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[SOLVED] Problems (re)installing Ubuntu 20.04 on Laptop with UEFI SSD - get "ubi partman failed with exit code 10"

Kibi

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Hi there

I saw this question here and Condoman suggested I open a new topic - sorry if I've done it wrong.

I'm trying to install Ubuntu 20.04 on my laptop and getting this error: "ubi partman failed with exit code 10".

To be honest it's a reinstall, because I had everything working and then messed it up by deleting a partition in the Disks app - my fault.

Anyway, I don't care too much about saving data I just want a system which will boot. The laptop is a little unusual in that it has a 256GB SSD and a 1TB HDD - I want to boot off the SSD to make the boot a bit faster.

The SSD is UEFI (I have to admit I don't really understand that) - but I know I had the system booting and working fine (Ubuntu only) for 2 years until I muffed it a couple of days ago.

I followed the instructions in that question I references to use GParted on the disk and made a small EFI partition (it's actually 512Mb), bootable
I noticed that the rest of the disk (ext4) is also bootable
But rerunning the installation I still get the same error - I looked at the syslog in var/log and if I understand correctly, the relevant lines are:

Code:
Jul 20 07:55:24 ubuntu ubiquity[23896]: switched to page prepare
Jul 20 07:55:29 ubuntu ubiquity: No drivers found for installation.
Jul 20 07:55:29 ubuntu ubiquity[23896]: debconffilter_done: ubi-prepare (current: ubi-prepare)
Jul 20 07:55:29 ubuntu ubiquity[23896]: Step_before = stepPrepare
Jul 20 07:55:29 ubuntu activate-dmraid: No Serial ATA RAID disks detected
Jul 20 07:55:30 ubuntu ubiquity: umount: /target: target is busy.
Jul 20 07:55:30 ubuntu ubiquity[23896]: debconffilter_done: ubi-partman (current: ubi-partman)
Jul 20 07:55:30 ubuntu ubiquity[23896]: dbfilter_handle_status: ('ubi-partman', 10)
Jul 20 07:55:36 ubuntu ubiquity[23896]: dbfilter_handle_status: response -7
Jul 20 07:55:36 ubuntu ubiquity[23896]: log-output -t ubiquity debconf-copydb configdb targetdb -p ^oem-config/ --config=Name:targetdb --config=Driver:File --config=Mode:0644 --config=Filename:/target/var/cache/debconf/config.dat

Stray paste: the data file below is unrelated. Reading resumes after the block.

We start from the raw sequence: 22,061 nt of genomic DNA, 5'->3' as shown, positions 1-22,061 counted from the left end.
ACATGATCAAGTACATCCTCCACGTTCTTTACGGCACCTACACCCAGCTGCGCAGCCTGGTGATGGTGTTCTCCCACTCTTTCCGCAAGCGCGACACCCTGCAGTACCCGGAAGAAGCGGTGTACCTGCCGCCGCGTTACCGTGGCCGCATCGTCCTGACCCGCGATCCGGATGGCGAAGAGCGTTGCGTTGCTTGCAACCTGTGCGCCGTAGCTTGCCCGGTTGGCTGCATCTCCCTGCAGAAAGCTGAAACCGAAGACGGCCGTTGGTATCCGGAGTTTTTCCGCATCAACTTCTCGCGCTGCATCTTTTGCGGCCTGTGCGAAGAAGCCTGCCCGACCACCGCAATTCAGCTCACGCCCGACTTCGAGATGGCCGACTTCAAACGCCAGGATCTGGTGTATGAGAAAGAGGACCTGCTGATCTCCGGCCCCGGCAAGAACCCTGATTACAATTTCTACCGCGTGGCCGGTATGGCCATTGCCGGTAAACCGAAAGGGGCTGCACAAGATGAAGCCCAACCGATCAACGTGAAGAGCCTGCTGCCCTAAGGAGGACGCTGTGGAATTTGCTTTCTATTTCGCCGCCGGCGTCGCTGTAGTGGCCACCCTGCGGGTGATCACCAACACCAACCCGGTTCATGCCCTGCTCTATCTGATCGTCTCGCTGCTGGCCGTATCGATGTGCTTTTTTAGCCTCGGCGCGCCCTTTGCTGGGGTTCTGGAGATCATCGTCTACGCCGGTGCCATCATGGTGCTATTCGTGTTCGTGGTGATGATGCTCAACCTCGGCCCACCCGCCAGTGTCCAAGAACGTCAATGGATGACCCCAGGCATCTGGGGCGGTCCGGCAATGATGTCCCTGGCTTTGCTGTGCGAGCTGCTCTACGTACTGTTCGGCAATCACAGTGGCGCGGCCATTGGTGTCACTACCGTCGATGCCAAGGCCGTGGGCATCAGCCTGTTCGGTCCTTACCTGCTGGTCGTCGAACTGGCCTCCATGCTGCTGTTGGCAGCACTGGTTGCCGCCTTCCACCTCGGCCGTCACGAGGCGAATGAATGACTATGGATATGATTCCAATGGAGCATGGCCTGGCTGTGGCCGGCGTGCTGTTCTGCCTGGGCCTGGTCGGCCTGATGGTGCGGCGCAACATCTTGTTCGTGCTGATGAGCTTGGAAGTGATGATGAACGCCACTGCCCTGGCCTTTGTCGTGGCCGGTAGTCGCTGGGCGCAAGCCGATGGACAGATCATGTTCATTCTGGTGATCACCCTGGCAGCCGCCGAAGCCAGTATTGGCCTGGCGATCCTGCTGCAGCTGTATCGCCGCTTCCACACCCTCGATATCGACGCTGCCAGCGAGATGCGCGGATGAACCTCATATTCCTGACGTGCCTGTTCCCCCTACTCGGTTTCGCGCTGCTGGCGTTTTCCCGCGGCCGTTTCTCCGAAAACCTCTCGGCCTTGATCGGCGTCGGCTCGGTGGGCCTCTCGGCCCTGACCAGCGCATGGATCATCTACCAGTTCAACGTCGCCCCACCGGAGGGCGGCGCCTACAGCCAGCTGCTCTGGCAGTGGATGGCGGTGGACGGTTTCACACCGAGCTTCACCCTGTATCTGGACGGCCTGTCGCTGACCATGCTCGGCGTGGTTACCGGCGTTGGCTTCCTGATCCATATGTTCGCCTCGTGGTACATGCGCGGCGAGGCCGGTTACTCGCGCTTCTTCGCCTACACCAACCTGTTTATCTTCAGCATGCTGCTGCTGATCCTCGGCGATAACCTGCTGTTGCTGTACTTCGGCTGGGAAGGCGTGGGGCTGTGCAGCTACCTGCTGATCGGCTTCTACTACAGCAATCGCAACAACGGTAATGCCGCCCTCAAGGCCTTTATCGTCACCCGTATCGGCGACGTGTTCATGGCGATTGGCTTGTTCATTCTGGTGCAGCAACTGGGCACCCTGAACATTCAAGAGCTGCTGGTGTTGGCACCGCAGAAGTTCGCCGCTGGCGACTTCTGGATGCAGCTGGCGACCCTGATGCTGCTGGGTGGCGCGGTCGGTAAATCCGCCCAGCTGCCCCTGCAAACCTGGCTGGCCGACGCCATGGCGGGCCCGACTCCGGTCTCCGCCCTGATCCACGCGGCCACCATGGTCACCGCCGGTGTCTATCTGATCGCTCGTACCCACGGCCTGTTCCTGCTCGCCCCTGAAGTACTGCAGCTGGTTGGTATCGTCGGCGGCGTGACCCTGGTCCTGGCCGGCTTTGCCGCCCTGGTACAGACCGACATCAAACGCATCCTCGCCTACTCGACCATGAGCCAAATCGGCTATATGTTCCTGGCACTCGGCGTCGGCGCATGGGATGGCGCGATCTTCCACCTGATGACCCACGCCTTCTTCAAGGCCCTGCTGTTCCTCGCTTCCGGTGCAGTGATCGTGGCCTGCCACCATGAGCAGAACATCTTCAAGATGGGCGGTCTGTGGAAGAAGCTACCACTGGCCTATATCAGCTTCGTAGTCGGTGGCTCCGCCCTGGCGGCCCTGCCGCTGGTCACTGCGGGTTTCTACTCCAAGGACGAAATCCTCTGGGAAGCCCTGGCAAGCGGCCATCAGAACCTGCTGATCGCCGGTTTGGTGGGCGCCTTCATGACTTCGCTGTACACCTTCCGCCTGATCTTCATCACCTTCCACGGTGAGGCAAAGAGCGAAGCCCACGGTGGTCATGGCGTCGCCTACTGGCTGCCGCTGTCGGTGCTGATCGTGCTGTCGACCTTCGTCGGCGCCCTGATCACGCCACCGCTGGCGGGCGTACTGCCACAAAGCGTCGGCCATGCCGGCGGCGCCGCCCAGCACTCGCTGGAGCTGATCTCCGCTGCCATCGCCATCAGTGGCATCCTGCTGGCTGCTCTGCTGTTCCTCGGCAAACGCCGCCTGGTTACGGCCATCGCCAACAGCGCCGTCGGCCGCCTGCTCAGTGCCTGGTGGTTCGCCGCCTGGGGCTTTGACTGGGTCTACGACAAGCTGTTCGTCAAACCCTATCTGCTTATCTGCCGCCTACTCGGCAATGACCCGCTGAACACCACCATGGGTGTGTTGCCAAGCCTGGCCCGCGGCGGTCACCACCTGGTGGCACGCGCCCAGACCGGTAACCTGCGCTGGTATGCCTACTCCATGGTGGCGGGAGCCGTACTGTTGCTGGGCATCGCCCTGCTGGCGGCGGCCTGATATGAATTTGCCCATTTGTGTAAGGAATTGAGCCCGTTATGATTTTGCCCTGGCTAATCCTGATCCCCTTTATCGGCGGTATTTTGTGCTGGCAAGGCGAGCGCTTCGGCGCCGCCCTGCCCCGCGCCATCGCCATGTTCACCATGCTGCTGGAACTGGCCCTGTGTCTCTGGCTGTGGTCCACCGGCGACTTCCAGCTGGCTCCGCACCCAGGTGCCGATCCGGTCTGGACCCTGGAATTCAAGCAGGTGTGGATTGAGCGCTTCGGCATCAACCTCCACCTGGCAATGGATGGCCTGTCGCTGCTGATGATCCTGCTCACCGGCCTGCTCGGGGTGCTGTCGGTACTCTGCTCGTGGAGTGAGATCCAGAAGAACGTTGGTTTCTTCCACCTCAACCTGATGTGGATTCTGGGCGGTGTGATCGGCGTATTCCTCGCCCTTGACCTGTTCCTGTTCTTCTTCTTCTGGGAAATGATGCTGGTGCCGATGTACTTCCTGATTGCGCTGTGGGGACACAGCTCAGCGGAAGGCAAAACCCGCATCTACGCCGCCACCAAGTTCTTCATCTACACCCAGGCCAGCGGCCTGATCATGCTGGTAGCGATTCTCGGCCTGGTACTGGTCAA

Jul 20 07:55:36 ubuntu ubiquity[23896]: log-output -t ubiquity debconf-copydb configdb targetdb -p ^keyboard-configuration/ --config=Name:targetdb --config=Driver:File --config=Mode:0644 --config=Filename:/target/var/cache/debconf/config.dat
Jul 20 07:55:37 ubuntu ubiquity[23896]: log-output -t ubiquity debconf-copydb configdb targetdb -p ^console-setup/ --config=Name:targetdb --config=Driver:File --config=Mode:0644 --config=Filename:/target/var/cache/debconf/config.dat
Jul 20 07:55:37 ubuntu ubiquity:                      USER        PID ACCESS COMMAND
Jul 20 07:55:37 ubuntu ubiquity: /target:
Jul 20 07:55:37 ubuntu ubiquity:         
Jul 20 07:55:37 ubuntu ubiquity:  root 
Jul 20 07:55:37 ubuntu ubiquity:  swap  /target/swapfile
Jul 20 07:55:37 ubuntu ubiquity:   
Jul 20 07:55:37 ubuntu ubiquity:     
Jul 20 07:55:37 ubuntu ubiquity: 
Jul 20 07:55:37 ubuntu ubiquity:  root      mount
Jul 20 07:55:37 ubuntu ubiquity: /target
Jul 20 07:55:37 ubuntu ubiquity: kernelkernel
Jul 20 07:55:37 ubuntu ubiquity[23896]: log-output -t ubiquity fuser -cv /target
Jul 20 07:55:37 ubuntu ubiquity: umount: /target: target is busy.
Jul 20 07:55:37 ubuntu ubiquity[23896]: log-output -t ubiquity umount /target
Jul 20 07:55:37 ubuntu systemd[2020]: vte-spawn-783f789f-64f5-46f5-b66d-a0514d925e37.scope: Succeeded.
Jul 20 07:55:41 ubuntu dbus-daemon[2041]: [session uid=999 pid=2041] Activating service name='org.gnome.Nautilus' requested by ':1.100' (uid=999 pid=15207 comm="/usr/bin/gnome-shell " label="unconfined")
Jul 20 07:55:41 ubuntu dbus-daemon[2041]: [session uid=999 pid=2041] Successfully activated service 'org.gnome.Nautilus'
Jul 20 07:55:41 ubuntu nautilus[26096]: Couldn't register with accessibility bus: Did not receive a reply. Possible causes include: the remote application did not send a reply, the message bus security policy blocked the reply, the reply timeout expired, or the network connection was broken.

Any idea what I'm doing wrong?

Thanks so much for any help
 
Last edited:


Delete all partitions on drive you want to install with Gparted from the live USB and create only one partition for whole drive format it to ext4 and reinstall Ubuntu and let the Ubuntu installer format and make the required partitions